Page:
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Biographical entry Challis, Louis A. (1936 - 2017)


3 June 2017
Sydney, New South Wales, Australia
Acoustical engineer


Louis Challis was regarded as Australia's leading acoustical engineer. His aim was to make unwanted noise and vibration inaudible and good noise crystal clear. He qualified in electrical engineering and architecture at the University of Sydney and worked in underwater acoustics for the Royal Australian Navy, and for OTC, before establishing the consulting firm which he ran for 40 years. In 1970 he designed and developed the audio-tactile push-button signalling system for pedestrian crossings which is now used world-wide. Major infrastructure projects for which he provided acoustic designs include Parliament Houses in Canberra, Sydney, Brisbane and Port Moresby, and the Sydney Harbour Tunnel. Challis was specialist advisor on the forensic assessment of tapes for ASIO and the New South Wales Government. His work was recognised with a number of awards including 12 Engineering Excellence awards from Engineers Australia and Consult Australia.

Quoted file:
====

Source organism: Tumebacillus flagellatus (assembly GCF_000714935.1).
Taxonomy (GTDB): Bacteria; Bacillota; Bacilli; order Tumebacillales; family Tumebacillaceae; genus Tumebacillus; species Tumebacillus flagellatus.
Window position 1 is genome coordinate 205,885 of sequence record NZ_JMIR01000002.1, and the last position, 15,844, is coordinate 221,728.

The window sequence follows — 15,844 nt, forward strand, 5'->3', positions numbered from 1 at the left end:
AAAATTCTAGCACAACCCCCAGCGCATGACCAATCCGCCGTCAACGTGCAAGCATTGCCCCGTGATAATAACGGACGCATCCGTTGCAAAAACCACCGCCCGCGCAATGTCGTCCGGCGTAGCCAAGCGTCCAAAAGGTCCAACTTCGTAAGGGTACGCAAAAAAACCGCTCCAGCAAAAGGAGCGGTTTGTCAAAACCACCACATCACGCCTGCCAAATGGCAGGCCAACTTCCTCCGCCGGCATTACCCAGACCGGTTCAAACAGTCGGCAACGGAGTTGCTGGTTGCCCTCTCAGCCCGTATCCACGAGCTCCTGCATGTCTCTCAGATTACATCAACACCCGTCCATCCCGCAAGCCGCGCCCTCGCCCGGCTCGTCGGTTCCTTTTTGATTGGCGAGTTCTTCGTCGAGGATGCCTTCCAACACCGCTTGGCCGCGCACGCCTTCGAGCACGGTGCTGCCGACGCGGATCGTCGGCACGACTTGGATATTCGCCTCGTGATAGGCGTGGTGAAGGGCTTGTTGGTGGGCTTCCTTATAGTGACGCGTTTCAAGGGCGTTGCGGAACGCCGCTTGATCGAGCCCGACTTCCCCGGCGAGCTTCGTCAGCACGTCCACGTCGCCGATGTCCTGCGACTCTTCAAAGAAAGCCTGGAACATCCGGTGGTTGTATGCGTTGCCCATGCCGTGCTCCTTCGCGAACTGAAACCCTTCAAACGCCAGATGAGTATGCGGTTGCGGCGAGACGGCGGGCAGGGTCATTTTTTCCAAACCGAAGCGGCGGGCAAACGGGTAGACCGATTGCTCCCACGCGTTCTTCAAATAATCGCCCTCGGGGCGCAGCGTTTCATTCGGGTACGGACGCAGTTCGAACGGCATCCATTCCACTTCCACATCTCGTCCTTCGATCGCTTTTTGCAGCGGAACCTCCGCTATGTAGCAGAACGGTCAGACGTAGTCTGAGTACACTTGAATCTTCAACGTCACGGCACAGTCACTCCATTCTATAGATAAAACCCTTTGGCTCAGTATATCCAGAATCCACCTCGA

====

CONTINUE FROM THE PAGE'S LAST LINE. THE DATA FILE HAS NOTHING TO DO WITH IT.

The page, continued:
1966 - 2006
Career position - Director, Louis A. Challis & Associates
Award - Distinguished Corresponding Member, Institute of Noise Control Engineering, U.S.A
1998 - 2017
Award - Honorary Fellow, Institution of Engineers, Australia
2000 - 2017
Award - Fellow, Australian Academy of Technological Sciences and Engineering
Award - Member of the Order of Australia (AM) for service to engineering as a pioneer in environmental and architectural acoustic engineering, particularly the development of noise standards, acoustic planning and design of landmark buildings, and advancements in environmental noise testing
Award - Centenary Medal for service to Australian society in technological industries

Published resources

Journal Articles

  • Anon, 'Louis Challis a leading acoustical engineer', Focus, 203 (2017), 53. Details


Helen Cohn